Where Hunting Happens, Conservation Happens™

B&C Fellow - Sean Sultaire

University of Montana – Postdoctoral Research Fellow
Project Title: Estimating Abundance of Big Game Species in Northern Nevada

I grew up in NW Connecticut exploring the forests and streams of the area while hiking, hunting, and fishing. I then relocated to study wildlife at the University of Montana, where I developed a great appreciation for the wild landscapes of the western U.S. so different from where I was familiar with in the Northeast. After completing two graduate degrees in the Midwest, I am excited to again be working in the Western U.S., studying large mammal ecology in remote areas of NW Nevada. I am a broadly trained mammal ecologist with interests spanning landscape, population, and community ecology. I am most interested in how theory and techniques from these fields can be applied to conserve wildlife populations in multiple use landscapes.

Estimating Abundance of Big Game Species in Northern Nevada

I am working closely with the Nevada Department of Wildlife, using broad-scale surveys to estimate the population of large mammal species in the NW part of the state, particularly black bear and mule deer. Black bears only occur in the NW part of NV, with the population expanding from nearby California over the past several decades. With this expansion, has come increased incidence of human-black bear conflict. My research evaluates the ability of different survey techniques to estimate black bear abundance in the state, so that this recovering population can be managed sustainably. As in much of the West, mule deer populations in NW Nevada have declined over the last few decades. My research on this species uses a network camera-traps and remote weather stations to estimate the size this mule deer population and identify environmental factors related to their decline such as drought, predation, or competition with introduced ungulates. Results from this research will help apply targeted management efforts that address declines of this population. In addition to research on these focal species, I am also using data collected by cameras on non-target species to increase our understanding of factors driving mammal communities in a semi-arid region and the most effective methods for surveying these communities.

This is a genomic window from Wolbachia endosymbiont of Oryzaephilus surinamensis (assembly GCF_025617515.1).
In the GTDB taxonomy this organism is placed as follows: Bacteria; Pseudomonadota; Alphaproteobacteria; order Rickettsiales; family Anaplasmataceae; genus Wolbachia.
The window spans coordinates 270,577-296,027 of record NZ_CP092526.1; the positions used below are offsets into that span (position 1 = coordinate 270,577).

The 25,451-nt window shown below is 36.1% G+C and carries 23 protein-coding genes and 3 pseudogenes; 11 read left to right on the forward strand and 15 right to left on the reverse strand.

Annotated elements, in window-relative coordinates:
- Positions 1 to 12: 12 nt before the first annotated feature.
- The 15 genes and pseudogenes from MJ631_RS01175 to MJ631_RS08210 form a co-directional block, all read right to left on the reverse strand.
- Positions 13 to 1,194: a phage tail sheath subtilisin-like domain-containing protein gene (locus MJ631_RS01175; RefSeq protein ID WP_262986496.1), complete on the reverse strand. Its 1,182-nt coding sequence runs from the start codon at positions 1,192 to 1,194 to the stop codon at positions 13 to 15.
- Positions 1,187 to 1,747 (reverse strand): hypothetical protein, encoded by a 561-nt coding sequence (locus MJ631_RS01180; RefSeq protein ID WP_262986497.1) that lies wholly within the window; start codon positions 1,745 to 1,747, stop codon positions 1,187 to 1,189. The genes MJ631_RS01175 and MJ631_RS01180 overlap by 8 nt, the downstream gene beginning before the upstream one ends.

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"The wildlife and its habitat cannot speak. So we must and we will."

-Theodore Roosevelt